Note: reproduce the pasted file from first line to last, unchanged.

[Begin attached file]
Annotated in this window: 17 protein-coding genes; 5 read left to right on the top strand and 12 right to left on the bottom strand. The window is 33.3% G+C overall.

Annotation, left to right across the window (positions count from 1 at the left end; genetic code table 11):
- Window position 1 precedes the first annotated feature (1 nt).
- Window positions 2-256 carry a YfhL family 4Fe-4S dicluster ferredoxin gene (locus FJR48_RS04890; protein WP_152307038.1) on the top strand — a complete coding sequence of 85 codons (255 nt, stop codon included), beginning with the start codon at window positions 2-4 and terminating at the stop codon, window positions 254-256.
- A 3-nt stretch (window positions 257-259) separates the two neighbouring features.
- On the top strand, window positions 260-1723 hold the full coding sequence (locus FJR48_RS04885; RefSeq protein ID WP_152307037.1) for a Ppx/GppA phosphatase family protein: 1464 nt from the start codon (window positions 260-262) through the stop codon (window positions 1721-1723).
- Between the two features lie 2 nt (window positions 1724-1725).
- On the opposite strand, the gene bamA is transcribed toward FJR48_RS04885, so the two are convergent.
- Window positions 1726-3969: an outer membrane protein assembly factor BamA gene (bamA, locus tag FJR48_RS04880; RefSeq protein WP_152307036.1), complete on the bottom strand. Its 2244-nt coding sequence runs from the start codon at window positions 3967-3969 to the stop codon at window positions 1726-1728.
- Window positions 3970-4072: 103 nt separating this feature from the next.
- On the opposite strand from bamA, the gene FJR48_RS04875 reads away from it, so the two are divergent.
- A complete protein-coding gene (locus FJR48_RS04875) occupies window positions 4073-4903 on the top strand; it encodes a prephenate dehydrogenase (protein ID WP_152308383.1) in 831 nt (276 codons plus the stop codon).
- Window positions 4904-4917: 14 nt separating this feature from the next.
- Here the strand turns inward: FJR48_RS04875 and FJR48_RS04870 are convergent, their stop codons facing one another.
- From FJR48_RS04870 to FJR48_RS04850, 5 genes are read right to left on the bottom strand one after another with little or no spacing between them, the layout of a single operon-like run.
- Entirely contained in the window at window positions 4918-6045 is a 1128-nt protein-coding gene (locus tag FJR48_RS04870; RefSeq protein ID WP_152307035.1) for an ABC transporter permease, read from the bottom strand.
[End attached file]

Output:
Annotated in this window: 17 protein-coding genes; 5 read left to right on the top strand and 12 right to left on the bottom strand. The window is 33.3% G+C overall.

Annotation, left to right across the window (positions count from 1 at the left end; genetic code table 11):
- Window position 1 precedes the first annotated feature (1 nt).
- Window positions 2-256 carry a YfhL family 4Fe-4S dicluster ferredoxin gene (locus FJR48_RS04890; protein WP_152307038.1) on the top strand — a complete coding sequence of 85 codons (255 nt, stop codon included), beginning with the start codon at window positions 2-4 and terminating at the stop codon, window positions 254-256.
- A 3-nt stretch (window positions 257-259) separates the two neighbouring features.
- On the top strand, window positions 260-1723 hold the full coding sequence (locus FJR48_RS04885; RefSeq protein ID WP_152307037.1) for a Ppx/GppA phosphatase family protein: 1464 nt from the start codon (window positions 260-262) through the stop codon (window positions 1721-1723).
- Between the two features lie 2 nt (window positions 1724-1725).
- On the opposite strand, the gene bamA is transcribed toward FJR48_RS04885, so the two are convergent.
- Window positions 1726-3969: an outer membrane protein assembly factor BamA gene (bamA, locus tag FJR48_RS04880; RefSeq protein WP_152307036.1), complete on the bottom strand. Its 2244-nt coding sequence runs from the start codon at window positions 3967-3969 to the stop codon at window positions 1726-1728.
- Window positions 3970-4072: 103 nt separating this feature from the next.
- On the opposite strand from bamA, the gene FJR48_RS04875 reads away from it, so the two are divergent.
- A complete protein-coding gene (locus FJR48_RS04875) occupies window positions 4073-4903 on the top strand; it encodes a prephenate dehydrogenase (protein ID WP_152308383.1) in 831 nt (276 codons plus the stop codon).
- Window positions 4904-4917: 14 nt separating this feature from the next.
- Here the strand turns inward: FJR48_RS04875 and FJR48_RS04870 are convergent, their stop codons facing one another.
- From FJR48_RS04870 to FJR48_RS04850, 5 genes are read right to left on the bottom strand one after another with little or no spacing between them, the layout of a single operon-like run.
- Entirely contained in the window at window positions 4918-6045 is a 1128-nt protein-coding gene (locus tag FJR48_RS04870; RefSeq protein ID WP_152307035.1) for an ABC transporter permease, read from the bottom strand.